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Calculating capital gains tax on rental property

Rental properties are subjected to tax like any other commercial enterprises. If you had a rental house and moved out of it, you may choose to rent it out or to sell it. The law is very considerate for homeowners. Owners of flats are assumed to be of moderate financial incomes and are therefore not pushed to the wall by tax and revenue authorities. Those who move out from flats are given a relief period during which they can either rent out their flats or sell it. If they rent out their apartments, they will not be subjected to capital gains tax on rental property.

If they sell the flat, the profit they make may or may not be subjected to taxation. Tax relief is granted to those who sell their properties within a certain period of time since moving out. The period is commonly referred to as the “private residence relief final period exemption”. Sale of property after this time period is believed to be premeditated and is subject to taxation by the HM Revenue & Customs (HMRC). The period of tax relief was 36 months before 6 April 2014. It has been changed drastically since then. The time period remains the same for people who are disabled and those who move into residential homes for care.

How are gains on the sale of a rental flat calculated?

Gains on sale of a rental flat is calculated based on several factors. Most of these factors are reliefs that reduce the amount of tax that is charged on the sale of the property. They are reliefs that are granted by the HM Revenue & Customs to the seller of the rental flat. These reliefs include the private residence relief and rental relief. Private residence relief is a tax relief granted to those who move from rental flats to private homes. It is a token of appreciation for growth from flat ownership to residential property ownership. Rental reliefs are given to those who rent out their flats before selling it out.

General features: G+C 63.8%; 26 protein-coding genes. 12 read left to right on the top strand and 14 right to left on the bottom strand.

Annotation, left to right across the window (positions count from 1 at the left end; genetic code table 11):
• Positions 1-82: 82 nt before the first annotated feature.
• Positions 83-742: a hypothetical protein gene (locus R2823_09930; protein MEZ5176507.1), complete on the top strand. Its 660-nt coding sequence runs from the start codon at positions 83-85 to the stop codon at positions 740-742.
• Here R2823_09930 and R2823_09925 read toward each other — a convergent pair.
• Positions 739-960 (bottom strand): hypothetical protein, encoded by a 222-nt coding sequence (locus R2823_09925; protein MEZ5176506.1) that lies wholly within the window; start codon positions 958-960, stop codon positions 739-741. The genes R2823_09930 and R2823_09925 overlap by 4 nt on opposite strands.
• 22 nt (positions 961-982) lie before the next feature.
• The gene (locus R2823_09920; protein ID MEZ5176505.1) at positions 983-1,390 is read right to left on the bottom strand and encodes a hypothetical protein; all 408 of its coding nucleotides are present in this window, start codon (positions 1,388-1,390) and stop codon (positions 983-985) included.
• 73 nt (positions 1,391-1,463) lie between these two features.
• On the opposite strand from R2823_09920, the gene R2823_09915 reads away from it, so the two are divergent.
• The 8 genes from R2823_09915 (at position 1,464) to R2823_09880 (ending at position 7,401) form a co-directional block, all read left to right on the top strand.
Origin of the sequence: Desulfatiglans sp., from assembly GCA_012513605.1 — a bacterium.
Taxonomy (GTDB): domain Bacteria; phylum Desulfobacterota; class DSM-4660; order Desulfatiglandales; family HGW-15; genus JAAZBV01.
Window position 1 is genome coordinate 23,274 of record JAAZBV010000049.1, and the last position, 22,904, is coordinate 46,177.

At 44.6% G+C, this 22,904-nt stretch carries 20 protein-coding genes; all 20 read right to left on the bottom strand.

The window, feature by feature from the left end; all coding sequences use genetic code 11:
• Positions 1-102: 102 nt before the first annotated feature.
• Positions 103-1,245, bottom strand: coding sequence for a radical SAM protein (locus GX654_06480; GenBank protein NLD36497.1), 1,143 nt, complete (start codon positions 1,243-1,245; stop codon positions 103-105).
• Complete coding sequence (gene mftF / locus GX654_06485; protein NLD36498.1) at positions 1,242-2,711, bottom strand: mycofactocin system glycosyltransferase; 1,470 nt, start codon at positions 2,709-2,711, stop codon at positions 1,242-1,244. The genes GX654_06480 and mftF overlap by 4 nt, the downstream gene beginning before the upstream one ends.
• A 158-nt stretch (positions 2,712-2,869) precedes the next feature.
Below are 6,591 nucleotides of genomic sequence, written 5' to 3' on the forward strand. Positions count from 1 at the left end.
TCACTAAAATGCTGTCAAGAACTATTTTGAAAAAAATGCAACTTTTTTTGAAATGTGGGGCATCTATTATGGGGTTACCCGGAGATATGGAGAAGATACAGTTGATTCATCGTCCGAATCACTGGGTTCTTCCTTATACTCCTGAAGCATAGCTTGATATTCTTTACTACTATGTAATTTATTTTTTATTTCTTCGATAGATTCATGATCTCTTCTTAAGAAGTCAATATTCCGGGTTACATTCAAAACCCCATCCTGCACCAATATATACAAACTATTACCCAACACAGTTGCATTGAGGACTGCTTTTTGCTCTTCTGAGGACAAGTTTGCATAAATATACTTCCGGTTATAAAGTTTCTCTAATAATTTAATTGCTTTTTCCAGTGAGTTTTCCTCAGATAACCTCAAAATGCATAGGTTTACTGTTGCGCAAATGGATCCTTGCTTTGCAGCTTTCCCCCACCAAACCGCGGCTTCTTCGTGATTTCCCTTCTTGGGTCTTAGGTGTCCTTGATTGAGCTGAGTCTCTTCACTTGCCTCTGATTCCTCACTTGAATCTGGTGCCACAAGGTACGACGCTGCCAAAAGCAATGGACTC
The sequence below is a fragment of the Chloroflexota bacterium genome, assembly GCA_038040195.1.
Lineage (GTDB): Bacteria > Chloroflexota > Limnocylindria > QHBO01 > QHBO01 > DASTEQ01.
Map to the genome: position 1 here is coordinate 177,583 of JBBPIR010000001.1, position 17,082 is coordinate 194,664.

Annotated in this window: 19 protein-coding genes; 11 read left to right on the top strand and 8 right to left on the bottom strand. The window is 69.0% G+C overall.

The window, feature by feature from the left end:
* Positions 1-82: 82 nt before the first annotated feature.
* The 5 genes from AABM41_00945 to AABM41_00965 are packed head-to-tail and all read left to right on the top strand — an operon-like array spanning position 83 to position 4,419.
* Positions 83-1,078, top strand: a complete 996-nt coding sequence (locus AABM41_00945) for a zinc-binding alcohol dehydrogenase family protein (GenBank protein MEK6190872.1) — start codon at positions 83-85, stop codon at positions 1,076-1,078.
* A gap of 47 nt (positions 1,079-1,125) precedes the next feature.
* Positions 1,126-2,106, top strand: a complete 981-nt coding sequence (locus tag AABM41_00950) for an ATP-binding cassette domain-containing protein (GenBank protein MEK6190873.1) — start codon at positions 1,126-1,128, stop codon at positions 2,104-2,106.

The reliefs are included in the calculation of the net profit on the sale of property. Profit on sale is basically the difference between the amount f money lost in the purchase of the property and that gained from the sale of the property. Reliefs and expenses must be put into consideration when calculating net profit. The expenses that are expected in property sales include legal fees, stamp duty, and the cost of renovating the property.

Calculation of private residence relief is a bit complicated. Remember that the legally stipulated relief period is 18 months. To get private residence relief, you must add the number of months you lived on a property to 18 months. You then divide this sum by the total number of months you owned the property. The numerator and denominator of this equation may seem to be the same but are in most cases very different. An individual who lives in a property for two years and sells it after three years of moving out will have owned the property for 60 months but only lived in it for 24 months. The numerator is 24 added to the 18 month relief period. That is 42 months. The denominator will be the 60 month period of ownership. This is basically how net profit on property sale is calculated. 

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